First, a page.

My Family Had Way Too Much Stuff. Here's How Becoming Minimalists Changed Our Lives.

"Once we got rolling, it became intoxicating. After we finished a room, I would gaze at the pile of junk and shake my head. Why hadn’t we done this years before?"
The author's kids read a book together.
The author's kids read a book together.
Courtesy of Christina Crawford

Until recently, my family’s house was overflowing with stuff and we always had a packed schedule. We spent our days wading through all our clutter and racing from one activity to the next. I was constantly overwhelmed and starting to feel suffocated.

Then COVID burst onto the scene and everything came to a screeching halt.

The day the world shut down served as a line of demarcation for my family. We were forced to stop and when we did, we decided to take inventory and reprioritize life as we knew it. The pandemic brought tragedy, division and destruction for so many people, but also provided a catalyst for an epiphany for our family. All of the chaos and uncertainty gave me clarity to see we needed to simplify and rid our home and lives of the things that were weighing us down.

It was time to make some serious changes.

We decided the best way to tackle all of the superfluous things and events in our lives was to adopt a minimalist way of thinking and living. Minimalism puts an emphasis on function and purpose and involves eliminating everything that isn’t necessary until only the basics remain.

We started with our house.

We owned a monstrous amount of (mostly broken) toys thanks to my, ahem, spirited middle child who has a fascination with pulling things apart to see what’s inside. I realized the kids weren’t playing with (or appreciating) most of the toys we owned, probably because there were just so many of them, and we were constantly adding more. So, with the kids’ help, we bagged up the bulk of them.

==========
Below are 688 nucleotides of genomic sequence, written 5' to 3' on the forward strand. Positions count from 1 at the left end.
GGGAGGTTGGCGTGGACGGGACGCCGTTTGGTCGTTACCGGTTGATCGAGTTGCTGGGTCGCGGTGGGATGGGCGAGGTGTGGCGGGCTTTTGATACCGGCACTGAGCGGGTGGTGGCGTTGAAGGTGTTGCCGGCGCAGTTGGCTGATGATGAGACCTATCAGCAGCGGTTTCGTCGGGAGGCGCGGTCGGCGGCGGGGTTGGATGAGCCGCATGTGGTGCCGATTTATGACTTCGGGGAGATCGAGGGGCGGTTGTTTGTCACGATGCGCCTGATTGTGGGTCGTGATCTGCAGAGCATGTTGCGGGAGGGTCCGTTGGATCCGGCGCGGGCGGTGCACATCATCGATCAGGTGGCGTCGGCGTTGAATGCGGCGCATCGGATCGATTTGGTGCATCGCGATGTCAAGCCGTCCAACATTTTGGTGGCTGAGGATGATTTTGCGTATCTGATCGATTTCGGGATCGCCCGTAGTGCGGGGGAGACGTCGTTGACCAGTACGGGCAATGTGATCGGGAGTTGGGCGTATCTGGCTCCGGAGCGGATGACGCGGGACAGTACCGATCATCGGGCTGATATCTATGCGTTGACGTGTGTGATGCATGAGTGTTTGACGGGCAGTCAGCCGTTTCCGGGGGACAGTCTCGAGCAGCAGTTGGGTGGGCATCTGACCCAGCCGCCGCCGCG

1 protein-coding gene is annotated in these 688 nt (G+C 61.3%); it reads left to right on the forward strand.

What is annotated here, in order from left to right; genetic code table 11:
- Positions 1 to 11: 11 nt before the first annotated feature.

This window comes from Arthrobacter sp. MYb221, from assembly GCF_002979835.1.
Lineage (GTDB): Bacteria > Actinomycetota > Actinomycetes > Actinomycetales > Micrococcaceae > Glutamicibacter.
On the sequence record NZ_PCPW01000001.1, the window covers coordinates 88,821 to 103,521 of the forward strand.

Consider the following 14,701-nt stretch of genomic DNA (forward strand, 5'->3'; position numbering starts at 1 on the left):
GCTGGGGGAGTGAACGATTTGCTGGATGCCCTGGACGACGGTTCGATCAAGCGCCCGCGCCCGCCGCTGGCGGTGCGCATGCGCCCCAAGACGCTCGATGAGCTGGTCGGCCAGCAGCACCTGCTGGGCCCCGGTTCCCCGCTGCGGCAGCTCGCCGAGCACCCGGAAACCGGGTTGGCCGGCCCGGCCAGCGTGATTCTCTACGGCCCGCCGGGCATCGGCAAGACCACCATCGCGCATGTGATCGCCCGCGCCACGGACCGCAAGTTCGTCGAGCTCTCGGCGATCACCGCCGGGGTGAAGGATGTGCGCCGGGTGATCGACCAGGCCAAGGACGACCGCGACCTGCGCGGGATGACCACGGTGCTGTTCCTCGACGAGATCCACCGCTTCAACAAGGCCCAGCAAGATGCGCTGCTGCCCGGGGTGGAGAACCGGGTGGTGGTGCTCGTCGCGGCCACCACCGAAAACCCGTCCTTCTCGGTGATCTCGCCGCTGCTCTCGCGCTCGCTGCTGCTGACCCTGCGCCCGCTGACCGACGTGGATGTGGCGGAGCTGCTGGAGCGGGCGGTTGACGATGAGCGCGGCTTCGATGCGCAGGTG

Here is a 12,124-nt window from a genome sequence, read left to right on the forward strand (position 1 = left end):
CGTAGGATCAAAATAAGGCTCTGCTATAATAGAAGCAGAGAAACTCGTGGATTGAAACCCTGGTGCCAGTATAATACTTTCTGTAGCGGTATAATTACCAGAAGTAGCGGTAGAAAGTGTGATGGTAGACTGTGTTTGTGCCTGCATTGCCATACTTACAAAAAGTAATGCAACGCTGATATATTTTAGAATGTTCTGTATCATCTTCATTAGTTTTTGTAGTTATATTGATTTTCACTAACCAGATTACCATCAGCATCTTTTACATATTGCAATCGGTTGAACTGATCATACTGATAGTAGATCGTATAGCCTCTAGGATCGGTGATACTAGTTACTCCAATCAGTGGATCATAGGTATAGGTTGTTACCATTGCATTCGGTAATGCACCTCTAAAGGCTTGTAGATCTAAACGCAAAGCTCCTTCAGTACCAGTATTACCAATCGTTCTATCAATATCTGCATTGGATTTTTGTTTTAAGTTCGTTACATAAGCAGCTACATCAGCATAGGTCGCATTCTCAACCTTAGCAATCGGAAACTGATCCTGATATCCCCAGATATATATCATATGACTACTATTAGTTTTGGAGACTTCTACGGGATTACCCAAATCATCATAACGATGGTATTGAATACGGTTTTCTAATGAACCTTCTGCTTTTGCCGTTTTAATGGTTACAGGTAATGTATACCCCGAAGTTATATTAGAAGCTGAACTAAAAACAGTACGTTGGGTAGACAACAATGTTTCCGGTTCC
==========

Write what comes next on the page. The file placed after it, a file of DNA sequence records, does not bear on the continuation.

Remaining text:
Inspired by our toy purge, I started on the rest of the house.

At first it was hard to assign a label of “essential” or “nonessential” to everything we’d collected over the years. But once we got rolling, it became intoxicating. I chucked out or, when possible, donated useless or underused items, like a zucchini spiralizer that, despite my best intentions, sat idle in a drawer. The deeper we dove in, the easier it became. The more we identified what truly mattered, the clearer it became what didn’t. After we finished a room, I would gaze at the pile of — for lack of a better word — junk and shake my head. Why hadn’t we done this years before?

“The deeper we dove in, the easier it became. The more we identified what truly mattered, the clearer it became what didn’t.”

The closets were next. Seeing all the clothes I hadn’t worn in a decade taking up valuable space was maddening. It was also enlightening because it forced me to let go of my preconceived notions about what my life as a working mom would look like and come to terms with my current reality. I am a work-from-home writer and mom who mostly rocks athleisure wear; I have no use for the pencil skirts and power suits I used to wear at my corporate job 10 years ago.

Minimalism is not just about owning a scarce number of possessions. Yes, it involves a “less is more” aesthetic, which we’ve embraced, but at its core, it’s really about spending money and energy on only what you truly value. For us, minimalism is living a lifestyle rooted in intentionality. This includes physical items, but also relationships, activities, and even time. I realized that decluttering our house was great, but there were other areas of our lives that needed purging as well.

Our family consists of three kids and two working parents, so our days were jam-packed with sports, extracurriculars and school events. We needed to pare our schedules down to only the activities we truly found fun and fulfilling. Each kid chose their two favorites and we cut out all the rest. This allowed them to focus on what they enjoy the most and, it turned out, they felt relieved to not be spread so thin.

I took some serious stock of how I was spending my own time. Previously, I subscribed to the notion that being a “good mom” meant being highly involved in the PTA. Truthfully, the drama and politics were exhausting to me and my lack of craftiness made me feel like a failure, so I decided to skip the sign-up this year and I’m so glad I did. I’m still involved with my kids’ school, just in new ways that feel more productive.